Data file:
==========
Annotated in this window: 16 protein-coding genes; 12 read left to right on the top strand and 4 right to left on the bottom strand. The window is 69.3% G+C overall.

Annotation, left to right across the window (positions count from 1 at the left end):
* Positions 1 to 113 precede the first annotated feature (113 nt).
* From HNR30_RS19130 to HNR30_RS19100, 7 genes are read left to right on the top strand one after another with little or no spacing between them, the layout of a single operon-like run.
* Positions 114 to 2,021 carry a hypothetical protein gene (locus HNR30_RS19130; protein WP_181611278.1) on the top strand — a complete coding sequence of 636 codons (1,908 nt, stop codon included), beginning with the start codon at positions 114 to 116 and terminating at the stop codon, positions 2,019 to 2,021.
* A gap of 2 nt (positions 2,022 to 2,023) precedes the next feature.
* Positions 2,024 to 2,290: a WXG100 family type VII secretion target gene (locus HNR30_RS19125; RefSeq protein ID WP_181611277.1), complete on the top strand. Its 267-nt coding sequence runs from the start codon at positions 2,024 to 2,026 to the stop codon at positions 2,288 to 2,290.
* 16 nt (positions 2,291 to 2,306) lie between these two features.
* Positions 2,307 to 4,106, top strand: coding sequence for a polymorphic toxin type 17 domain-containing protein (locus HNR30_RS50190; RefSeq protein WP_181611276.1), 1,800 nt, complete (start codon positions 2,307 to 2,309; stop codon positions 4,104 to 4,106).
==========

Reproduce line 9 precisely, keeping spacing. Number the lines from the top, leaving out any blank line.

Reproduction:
* Positions 2,307 to 4,106, top strand: coding sequence for a polymorphic toxin type 17 domain-containing protein (locus HNR30_RS50190; RefSeq protein WP_181611276.1), 1,800 nt, complete (start codon positions 2,307 to 2,309; stop codon positions 4,104 to 4,106).